Top 6 Female NFT Artists to Watch Out For in 2023

Discover 6 notable NFT female artists who are leading the generative art revolution including Iskra Velitchkova or Ivona Tau.

This article was updated in June 2023.

Over the past months, I’ve noticed a wave of very talented female artists creating generative art and leading this movement. I wanted to know them better and share more insights about their backgrounds, motivations, and challenges they faced emerging in this new field.

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1. Iskra Velitchkova

Iskra ( @pointline_) has been producing physical art in the form of plotter work and generative NFTs inspired by the relationship between humans and machines. She switched from a career in data and information systems and hasn’t looked back since then.

Life is not just about digital. Or physical. I don't think we should make techonology more human, I believe that we have to push technology forward to understand us better.

- www.iskraovelitchkova.com

Uninhabitable by Iskra Velitchkova on FxHash

What has been your biggest challenge in this space?

First of all, finding my place in the space. I mean, I worked for a long time in digital graphics. I had my place in my fields: data visualization and information design, but I was new in expressing myself through art itself. At least in terms of sharing it. For me was very important to find, since the beginning, the right ecosystem in terms of the community I wanted to be part of. Finding the right people to connect and learn, the right pace –the long run one– and building a solid narrative along with my work. Understanding the possibilities that this technology opens to us and being part of this art movement at the same time. Being part of that force without being washed away is an incredible challenge.

What advice would you give aspiring NFT female artists?

There is no female or male artist; there are just artists. Believe in yourself, do your best, follow your intuition and be proud of being able to bring beauty to people. Beauty always wins.

Twins by Iskra Velitchkova

Among her influences, Iskra mentioned Andre Tarkovski, Bauhaus teachers and students, and Alma Mahler.

2. Ivona Tau

Originally from Lithuania, Ivona (@ivonatau) combines AI and photography to great success. Besides obtaining multiple awards, one of her NFTs sold at Sotheby’s auction house in New York.

A core element of Ivona’s work lies in the intersection of arts and photography with the new technologies and machine learning. Her goal is to find and evoke emotions in the artificially intelligent tools, this way making them more human.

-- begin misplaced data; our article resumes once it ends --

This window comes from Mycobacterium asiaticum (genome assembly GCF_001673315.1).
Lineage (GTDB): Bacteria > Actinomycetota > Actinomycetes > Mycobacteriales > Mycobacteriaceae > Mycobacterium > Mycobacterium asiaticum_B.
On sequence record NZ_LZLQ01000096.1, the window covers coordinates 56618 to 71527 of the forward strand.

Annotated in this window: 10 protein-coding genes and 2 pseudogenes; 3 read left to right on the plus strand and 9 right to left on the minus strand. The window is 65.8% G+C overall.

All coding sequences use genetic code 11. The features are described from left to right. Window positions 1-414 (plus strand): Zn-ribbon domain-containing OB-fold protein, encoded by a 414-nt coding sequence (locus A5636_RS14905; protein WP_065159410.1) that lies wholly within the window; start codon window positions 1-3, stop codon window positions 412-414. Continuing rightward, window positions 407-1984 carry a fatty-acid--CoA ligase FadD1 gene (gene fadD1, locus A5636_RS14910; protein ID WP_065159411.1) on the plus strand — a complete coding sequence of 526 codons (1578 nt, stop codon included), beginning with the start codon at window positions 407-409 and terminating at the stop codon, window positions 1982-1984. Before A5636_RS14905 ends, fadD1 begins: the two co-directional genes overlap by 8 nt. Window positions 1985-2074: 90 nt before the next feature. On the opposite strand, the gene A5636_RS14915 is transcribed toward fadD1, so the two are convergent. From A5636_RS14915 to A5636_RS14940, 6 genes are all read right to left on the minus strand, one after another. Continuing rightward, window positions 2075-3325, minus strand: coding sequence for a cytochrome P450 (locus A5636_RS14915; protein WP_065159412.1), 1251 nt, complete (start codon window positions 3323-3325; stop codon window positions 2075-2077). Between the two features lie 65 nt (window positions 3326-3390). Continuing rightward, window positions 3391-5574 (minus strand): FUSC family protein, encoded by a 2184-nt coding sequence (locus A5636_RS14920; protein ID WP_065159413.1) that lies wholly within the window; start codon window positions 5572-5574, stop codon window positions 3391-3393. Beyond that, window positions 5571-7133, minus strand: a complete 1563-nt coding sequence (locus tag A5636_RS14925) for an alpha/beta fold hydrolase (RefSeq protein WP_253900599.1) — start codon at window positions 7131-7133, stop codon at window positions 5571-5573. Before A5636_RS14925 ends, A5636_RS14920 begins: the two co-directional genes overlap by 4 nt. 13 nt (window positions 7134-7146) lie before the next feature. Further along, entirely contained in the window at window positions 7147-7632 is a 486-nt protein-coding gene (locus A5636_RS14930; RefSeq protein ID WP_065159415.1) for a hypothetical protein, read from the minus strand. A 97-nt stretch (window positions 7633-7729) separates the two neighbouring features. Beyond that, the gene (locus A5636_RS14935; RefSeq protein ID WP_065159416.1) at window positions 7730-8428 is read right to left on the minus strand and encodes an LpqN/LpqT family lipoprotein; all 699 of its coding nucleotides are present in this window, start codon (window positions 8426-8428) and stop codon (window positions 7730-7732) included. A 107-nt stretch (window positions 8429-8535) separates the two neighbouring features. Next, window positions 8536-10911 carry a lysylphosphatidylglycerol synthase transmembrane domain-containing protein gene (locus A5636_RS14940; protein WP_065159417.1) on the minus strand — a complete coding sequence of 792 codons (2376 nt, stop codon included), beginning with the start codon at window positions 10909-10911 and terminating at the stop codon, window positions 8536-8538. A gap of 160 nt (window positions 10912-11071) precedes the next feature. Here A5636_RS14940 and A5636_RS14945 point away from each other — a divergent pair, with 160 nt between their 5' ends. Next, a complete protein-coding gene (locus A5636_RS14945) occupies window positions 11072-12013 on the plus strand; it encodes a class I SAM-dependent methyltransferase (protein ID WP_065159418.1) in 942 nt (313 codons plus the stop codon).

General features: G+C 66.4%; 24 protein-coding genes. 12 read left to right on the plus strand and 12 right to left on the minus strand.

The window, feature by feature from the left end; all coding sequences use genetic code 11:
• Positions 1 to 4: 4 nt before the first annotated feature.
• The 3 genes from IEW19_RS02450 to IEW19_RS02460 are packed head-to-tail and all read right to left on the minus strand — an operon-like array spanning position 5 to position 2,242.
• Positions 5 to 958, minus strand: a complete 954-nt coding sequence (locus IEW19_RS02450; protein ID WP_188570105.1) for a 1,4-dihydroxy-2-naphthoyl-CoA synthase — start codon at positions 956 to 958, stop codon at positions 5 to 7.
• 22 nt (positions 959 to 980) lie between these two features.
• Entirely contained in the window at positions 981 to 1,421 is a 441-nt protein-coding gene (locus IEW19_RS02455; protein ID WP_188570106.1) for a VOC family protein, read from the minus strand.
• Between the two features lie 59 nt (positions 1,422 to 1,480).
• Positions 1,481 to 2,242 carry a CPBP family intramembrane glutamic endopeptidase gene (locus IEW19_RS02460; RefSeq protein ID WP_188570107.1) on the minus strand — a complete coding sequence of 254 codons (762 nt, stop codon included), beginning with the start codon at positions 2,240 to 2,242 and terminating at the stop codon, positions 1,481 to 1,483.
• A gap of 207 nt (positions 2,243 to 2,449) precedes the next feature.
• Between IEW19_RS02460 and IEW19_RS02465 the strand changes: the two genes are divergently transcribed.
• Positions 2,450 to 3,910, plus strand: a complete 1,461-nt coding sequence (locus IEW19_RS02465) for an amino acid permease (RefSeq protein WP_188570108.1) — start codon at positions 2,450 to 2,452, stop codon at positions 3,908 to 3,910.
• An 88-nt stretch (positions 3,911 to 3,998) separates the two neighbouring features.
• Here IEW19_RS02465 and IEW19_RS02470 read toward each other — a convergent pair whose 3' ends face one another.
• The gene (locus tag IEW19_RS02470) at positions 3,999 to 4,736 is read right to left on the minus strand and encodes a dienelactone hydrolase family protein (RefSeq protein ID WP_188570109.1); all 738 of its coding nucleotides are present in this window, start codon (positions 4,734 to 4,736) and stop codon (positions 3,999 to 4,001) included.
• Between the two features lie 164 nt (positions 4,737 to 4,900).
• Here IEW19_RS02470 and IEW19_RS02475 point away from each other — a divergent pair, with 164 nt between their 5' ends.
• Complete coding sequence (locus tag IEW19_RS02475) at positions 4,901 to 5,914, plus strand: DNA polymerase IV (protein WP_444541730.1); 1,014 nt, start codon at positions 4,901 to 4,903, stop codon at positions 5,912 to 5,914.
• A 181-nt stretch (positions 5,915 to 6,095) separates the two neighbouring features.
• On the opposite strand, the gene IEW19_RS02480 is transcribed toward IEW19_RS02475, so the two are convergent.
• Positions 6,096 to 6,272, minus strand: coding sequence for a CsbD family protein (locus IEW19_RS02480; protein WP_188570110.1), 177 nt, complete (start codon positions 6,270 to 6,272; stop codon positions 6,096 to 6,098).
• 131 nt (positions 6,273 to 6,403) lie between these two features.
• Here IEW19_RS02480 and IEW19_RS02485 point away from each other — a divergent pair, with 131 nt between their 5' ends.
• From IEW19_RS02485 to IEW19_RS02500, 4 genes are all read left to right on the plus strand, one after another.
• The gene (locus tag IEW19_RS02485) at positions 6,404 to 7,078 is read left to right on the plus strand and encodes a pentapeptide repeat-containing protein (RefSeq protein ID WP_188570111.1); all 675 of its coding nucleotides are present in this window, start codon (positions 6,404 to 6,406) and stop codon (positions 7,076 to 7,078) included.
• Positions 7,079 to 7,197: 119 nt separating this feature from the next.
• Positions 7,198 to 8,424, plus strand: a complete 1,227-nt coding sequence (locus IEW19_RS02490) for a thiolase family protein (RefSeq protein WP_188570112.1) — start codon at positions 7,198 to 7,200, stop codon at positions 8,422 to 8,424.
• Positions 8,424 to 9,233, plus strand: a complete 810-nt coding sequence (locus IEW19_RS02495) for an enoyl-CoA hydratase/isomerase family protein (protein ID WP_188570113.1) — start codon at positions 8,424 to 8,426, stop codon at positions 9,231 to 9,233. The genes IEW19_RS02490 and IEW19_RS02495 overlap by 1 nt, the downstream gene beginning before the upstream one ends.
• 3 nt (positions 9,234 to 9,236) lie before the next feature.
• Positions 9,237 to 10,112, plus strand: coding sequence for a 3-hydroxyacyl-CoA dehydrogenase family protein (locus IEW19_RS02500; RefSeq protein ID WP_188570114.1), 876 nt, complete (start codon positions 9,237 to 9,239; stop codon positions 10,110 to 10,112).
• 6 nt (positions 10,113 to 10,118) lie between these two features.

- www.ivonatau.com

When and how did you discover NFTs?

Early last year, I started hearing about NFTs more and more and I got curious. Also, a bunch of AI artists that I was following started mentioning this cryptic platform - Hic Et Nunc. I finally decided that it would be pretty cool to immortalize my works on blockchain, not even with the purpose of selling but owning NFTs of my own work. Even though I ended up minting my first NFT on OpenSea, Tezos was where I fell in love with the ecosystem and the community as it felt really organic and authentic. It feels like Hic Et Nunc was where I grew up as an NFT artist and built my brand and recognition, which afterward translated also to other areas.

Study of atom in analog, digital and A.I. by Ivona Tau

What has been your biggest challenge in this space?

Being taken seriously, as a woman artist, is something you need to work on constantly. Especially with this omnipresent “bro culture” of the NFT space and collectibles. It feels like often you have to be bolder, talk louder, be more confident than you’d normally like to. I actually had learned a lot of those skills during my career in engineering and A.I., a field that is also still quite masculine.

Neo-Organic Matter III by Ivona Tau (animated)

3. Lisa Orth

From tattoos to code, Lisa Orth (@lisaorthstudio) is one of the most popular NFT artists on FxHash.

On a mission to establish her singular style, Lisa Orth translates natural themes into otherworldly etchings on skin. Her distinctive technique is often imitated but never equalled, with clients traveling from across the globe for a chance to receive a piece of her original artwork for their very own.